Module naming and declarations

James Burke jrburke at gmail.com
Wed May 1 12:07:29 PDT 2013


On Wed, May 1, 2013 at 8:28 AM, Tab Atkins Jr. <jackalmage at gmail.com> wrote:
> Central naming authorities are only necessary if you need complete
> machine-verifiable consistency without collisions.  As long as humans
> are in the loop, they tend to do a pretty good job of avoiding
> collisions, and managing them when they do happen.

I would go further: because humans are involved, requiring a central
naming authority, like an URL, for module IDs are a worse choice.
There are subcultures that ascribe slightly different meanings to
identifiers, but still want to use code that mostly fits that
identifier but is from another subculture.

The current approach to module IDs in ES modules allows for that fuzzy
meaning very well, with resolution against any global locations
occurring at dependency install/configure time, when the subculture
and context is known. It would require more config, generate more
friction and more typing with runtime resolution of URL IDs.

Examples from the AMD module world:

1) Some projects want to use jQuery with some plugins already wired up
to it. They can set up 'jquery' to be a module that imports the real
jQuery and all the plugins they want, and then return that modified
jQuery as the value for 'jquery'. Any third party code that asks for
'jquery' still gets a valid value for that dependency.

With ES modules in their current form, they could do this without
needing any Module Loader configuration, and all the modules use a
short 'jquery' module ID.

2) A project developer want to use jQuery from the project's CDN. A
third party module may need jQuery as a dependency, but the author of
that third party module specified a specific version range that does
not match the current project. However, the project developer knows it
will work out fine.

The human that specified the version range in that third party module
did not have enough context to adequately express the version range or
the URL location. The best the library author can express is "I know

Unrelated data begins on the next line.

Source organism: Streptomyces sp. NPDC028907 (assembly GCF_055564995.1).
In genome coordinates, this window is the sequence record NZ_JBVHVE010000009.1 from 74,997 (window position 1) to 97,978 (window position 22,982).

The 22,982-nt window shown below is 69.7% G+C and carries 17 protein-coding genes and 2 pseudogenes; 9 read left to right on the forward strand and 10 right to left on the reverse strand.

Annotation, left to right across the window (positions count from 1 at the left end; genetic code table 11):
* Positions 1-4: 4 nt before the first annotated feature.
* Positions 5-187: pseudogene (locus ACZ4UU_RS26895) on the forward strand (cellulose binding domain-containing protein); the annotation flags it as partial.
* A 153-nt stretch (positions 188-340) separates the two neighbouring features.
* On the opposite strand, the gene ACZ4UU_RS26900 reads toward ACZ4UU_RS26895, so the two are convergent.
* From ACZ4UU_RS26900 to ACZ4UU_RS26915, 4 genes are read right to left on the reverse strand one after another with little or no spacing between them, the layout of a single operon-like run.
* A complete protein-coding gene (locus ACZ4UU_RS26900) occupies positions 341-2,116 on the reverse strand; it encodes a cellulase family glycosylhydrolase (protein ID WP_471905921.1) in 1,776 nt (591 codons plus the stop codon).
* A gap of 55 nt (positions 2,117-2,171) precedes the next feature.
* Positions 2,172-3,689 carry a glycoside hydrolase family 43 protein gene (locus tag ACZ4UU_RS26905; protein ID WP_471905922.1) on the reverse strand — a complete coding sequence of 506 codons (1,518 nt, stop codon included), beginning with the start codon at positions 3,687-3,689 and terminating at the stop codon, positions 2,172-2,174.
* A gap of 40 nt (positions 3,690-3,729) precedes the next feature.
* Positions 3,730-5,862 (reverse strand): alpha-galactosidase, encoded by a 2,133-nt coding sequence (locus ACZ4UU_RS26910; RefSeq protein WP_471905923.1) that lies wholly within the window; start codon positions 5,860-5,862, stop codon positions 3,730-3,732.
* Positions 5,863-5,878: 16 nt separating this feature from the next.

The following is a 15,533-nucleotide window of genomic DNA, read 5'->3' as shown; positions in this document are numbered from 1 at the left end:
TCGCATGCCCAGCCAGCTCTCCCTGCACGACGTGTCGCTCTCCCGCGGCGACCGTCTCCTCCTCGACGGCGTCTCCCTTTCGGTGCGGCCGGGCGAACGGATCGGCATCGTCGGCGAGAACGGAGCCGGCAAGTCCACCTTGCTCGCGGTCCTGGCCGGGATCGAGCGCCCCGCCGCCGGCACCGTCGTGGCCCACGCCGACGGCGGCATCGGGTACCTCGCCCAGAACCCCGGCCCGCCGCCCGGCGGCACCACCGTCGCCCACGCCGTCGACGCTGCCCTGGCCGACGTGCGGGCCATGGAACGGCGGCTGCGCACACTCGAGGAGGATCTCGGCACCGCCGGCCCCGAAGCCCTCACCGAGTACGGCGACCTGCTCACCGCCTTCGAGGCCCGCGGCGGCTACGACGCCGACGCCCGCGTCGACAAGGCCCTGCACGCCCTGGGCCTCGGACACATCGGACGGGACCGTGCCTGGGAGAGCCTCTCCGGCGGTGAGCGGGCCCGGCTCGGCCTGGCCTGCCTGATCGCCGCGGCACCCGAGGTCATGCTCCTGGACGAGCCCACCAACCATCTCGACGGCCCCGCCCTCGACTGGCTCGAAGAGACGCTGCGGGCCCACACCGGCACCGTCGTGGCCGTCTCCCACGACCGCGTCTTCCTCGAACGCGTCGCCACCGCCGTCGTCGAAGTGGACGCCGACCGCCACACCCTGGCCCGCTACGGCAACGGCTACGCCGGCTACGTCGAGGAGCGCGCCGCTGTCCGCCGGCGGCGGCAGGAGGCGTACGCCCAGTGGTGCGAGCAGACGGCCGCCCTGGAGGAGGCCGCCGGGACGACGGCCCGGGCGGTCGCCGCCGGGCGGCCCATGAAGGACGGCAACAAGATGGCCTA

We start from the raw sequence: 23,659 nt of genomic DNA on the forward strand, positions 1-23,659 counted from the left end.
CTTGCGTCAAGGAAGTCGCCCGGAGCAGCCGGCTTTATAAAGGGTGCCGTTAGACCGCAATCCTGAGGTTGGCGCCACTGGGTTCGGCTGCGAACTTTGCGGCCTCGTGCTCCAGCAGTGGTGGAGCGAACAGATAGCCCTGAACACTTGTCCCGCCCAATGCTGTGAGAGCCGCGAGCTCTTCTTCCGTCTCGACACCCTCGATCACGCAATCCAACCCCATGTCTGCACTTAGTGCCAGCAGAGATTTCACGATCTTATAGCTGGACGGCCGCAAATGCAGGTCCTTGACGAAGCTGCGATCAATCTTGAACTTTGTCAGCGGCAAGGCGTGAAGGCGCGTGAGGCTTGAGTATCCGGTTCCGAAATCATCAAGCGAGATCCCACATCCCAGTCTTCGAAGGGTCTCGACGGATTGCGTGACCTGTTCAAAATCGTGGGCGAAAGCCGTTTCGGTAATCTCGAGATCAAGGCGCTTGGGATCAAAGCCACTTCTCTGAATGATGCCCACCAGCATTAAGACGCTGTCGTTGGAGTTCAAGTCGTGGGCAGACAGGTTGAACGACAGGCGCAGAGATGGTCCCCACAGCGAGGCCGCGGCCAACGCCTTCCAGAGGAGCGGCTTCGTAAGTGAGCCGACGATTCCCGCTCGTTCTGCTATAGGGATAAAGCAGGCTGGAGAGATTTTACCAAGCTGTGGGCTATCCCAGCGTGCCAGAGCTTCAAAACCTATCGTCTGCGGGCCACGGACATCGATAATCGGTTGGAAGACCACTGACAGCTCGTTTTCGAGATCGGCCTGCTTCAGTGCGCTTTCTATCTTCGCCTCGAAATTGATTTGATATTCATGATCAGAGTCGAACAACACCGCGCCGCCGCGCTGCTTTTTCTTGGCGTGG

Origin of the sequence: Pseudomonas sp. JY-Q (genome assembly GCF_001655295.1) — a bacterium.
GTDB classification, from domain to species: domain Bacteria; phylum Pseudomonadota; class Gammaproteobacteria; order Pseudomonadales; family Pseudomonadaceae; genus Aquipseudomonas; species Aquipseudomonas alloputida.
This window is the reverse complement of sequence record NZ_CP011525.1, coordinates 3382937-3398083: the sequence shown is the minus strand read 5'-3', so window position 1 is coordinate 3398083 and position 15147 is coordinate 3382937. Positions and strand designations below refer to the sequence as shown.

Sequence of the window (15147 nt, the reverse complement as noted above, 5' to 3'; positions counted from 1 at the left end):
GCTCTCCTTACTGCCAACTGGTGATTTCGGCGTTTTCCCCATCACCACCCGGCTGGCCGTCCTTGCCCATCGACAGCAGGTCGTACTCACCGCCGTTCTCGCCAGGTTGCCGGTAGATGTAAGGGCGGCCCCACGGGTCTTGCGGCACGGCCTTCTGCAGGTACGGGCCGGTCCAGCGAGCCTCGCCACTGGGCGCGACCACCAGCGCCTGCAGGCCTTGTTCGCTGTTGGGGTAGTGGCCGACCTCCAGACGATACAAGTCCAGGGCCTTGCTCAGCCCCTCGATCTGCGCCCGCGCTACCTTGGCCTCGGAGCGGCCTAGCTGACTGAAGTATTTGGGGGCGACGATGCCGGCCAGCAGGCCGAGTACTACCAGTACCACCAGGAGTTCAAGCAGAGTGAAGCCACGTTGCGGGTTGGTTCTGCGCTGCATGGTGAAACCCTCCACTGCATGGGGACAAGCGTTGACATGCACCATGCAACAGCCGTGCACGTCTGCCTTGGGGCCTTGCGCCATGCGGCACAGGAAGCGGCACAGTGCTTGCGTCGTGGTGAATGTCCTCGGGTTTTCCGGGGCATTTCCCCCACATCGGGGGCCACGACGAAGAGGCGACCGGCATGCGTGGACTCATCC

it probably works with this version range of jQuery".

If all the modules just use 'jquery' for the ID, the project developer
just needs one top level, app config to point 'jquery' to the
project's CDN, and it all works out.

An URL ID approach, particularly when version ranges are in play,
would mean much more configuration that is needed for the runtime
code. All the IDs would require more typing, particularly if version
ranges are to be expressed in the URLs.

Summary:

It is best if the suggestions on where to fetch a dependency from a
globally unique location and what version range is applicable are done
in separate metadata, like package.json, bower.json, component.json.
But note that these are just suggestions, not requirements, and the
suggestions may vary based on the project context. For example,
browser-based vs. server-based, or mobile vs. desktop. Only the end
consumer has enough knowledge to do the final resolution.

It would be awkward to try to encode all of the version and context
choices in the module IDs used for import statements as some kind of
URL. Even if it was attempted, it could not be complete on its own --
end context is only known by the consumer. So it would lead to large
config blocks that need to be loaded *by the runtime* to resolve the
URL IDs to the actual location.

With short names like 'jquery', there is a chance to just use
convention based layout, which means no runtime config at all, and if
there is config, a much smaller size to that config than what would be
needed for URL-based IDs. Any resolution against global locations
happens once, when the dependency is brought into the project, and not
needed for every runtime execution. Plus less typing is needed for the
module IDs in the actual JS source.

In addition, the shorter names have been used successfully in real
world systems, examples mentioned already on this thread, so they have
been proven to scale.

James


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